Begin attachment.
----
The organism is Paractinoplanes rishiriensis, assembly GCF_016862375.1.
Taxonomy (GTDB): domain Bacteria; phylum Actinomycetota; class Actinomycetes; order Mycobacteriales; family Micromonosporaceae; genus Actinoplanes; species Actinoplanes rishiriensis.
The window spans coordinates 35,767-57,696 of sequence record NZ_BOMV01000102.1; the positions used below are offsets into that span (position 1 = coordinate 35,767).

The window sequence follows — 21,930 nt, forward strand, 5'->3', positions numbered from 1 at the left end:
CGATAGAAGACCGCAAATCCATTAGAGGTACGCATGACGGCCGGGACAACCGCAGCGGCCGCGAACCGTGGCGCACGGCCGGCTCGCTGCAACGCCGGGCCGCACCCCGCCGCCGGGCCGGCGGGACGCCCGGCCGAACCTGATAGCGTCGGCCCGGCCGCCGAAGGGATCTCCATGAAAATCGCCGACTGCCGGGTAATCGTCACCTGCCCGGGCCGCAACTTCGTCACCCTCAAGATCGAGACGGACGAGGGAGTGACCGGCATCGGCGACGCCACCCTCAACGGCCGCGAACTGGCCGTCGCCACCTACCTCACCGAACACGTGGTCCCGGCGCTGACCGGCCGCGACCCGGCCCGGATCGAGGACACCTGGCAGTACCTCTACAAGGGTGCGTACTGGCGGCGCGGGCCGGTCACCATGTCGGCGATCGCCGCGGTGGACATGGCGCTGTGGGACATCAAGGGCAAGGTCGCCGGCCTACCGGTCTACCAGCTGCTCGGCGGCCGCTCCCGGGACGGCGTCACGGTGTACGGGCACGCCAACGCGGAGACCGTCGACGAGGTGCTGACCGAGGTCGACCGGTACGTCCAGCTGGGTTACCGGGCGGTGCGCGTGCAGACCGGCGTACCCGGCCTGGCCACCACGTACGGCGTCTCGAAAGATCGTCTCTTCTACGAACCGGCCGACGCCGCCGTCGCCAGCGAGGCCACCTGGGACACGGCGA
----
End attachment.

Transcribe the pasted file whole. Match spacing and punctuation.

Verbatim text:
The organism is Paractinoplanes rishiriensis, assembly GCF_016862375.1.
Taxonomy (GTDB): domain Bacteria; phylum Actinomycetota; class Actinomycetes; order Mycobacteriales; family Micromonosporaceae; genus Actinoplanes; species Actinoplanes rishiriensis.
The window spans coordinates 35,767-57,696 of sequence record NZ_BOMV01000102.1; the positions used below are offsets into that span (position 1 = coordinate 35,767).

The window sequence follows — 21,930 nt, forward strand, 5'->3', positions numbered from 1 at the left end:
CGATAGAAGACCGCAAATCCATTAGAGGTACGCATGACGGCCGGGACAACCGCAGCGGCCGCGAACCGTGGCGCACGGCCGGCTCGCTGCAACGCCGGGCCGCACCCCGCCGCCGGGCCGGCGGGACGCCCGGCCGAACCTGATAGCGTCGGCCCGGCCGCCGAAGGGATCTCCATGAAAATCGCCGACTGCCGGGTAATCGTCACCTGCCCGGGCCGCAACTTCGTCACCCTCAAGATCGAGACGGACGAGGGAGTGACCGGCATCGGCGACGCCACCCTCAACGGCCGCGAACTGGCCGTCGCCACCTACCTCACCGAACACGTGGTCCCGGCGCTGACCGGCCGCGACCCGGCCCGGATCGAGGACACCTGGCAGTACCTCTACAAGGGTGCGTACTGGCGGCGCGGGCCGGTCACCATGTCGGCGATCGCCGCGGTGGACATGGCGCTGTGGGACATCAAGGGCAAGGTCGCCGGCCTACCGGTCTACCAGCTGCTCGGCGGCCGCTCCCGGGACGGCGTCACGGTGTACGGGCACGCCAACGCGGAGACCGTCGACGAGGTGCTGACCGAGGTCGACCGGTACGTCCAGCTGGGTTACCGGGCGGTGCGCGTGCAGACCGGCGTACCCGGCCTGGCCACCACGTACGGCGTCTCGAAAGATCGTCTCTTCTACGAACCGGCCGACGCCGCCGTCGCCAGCGAGGCCACCTGGGACACGGCGA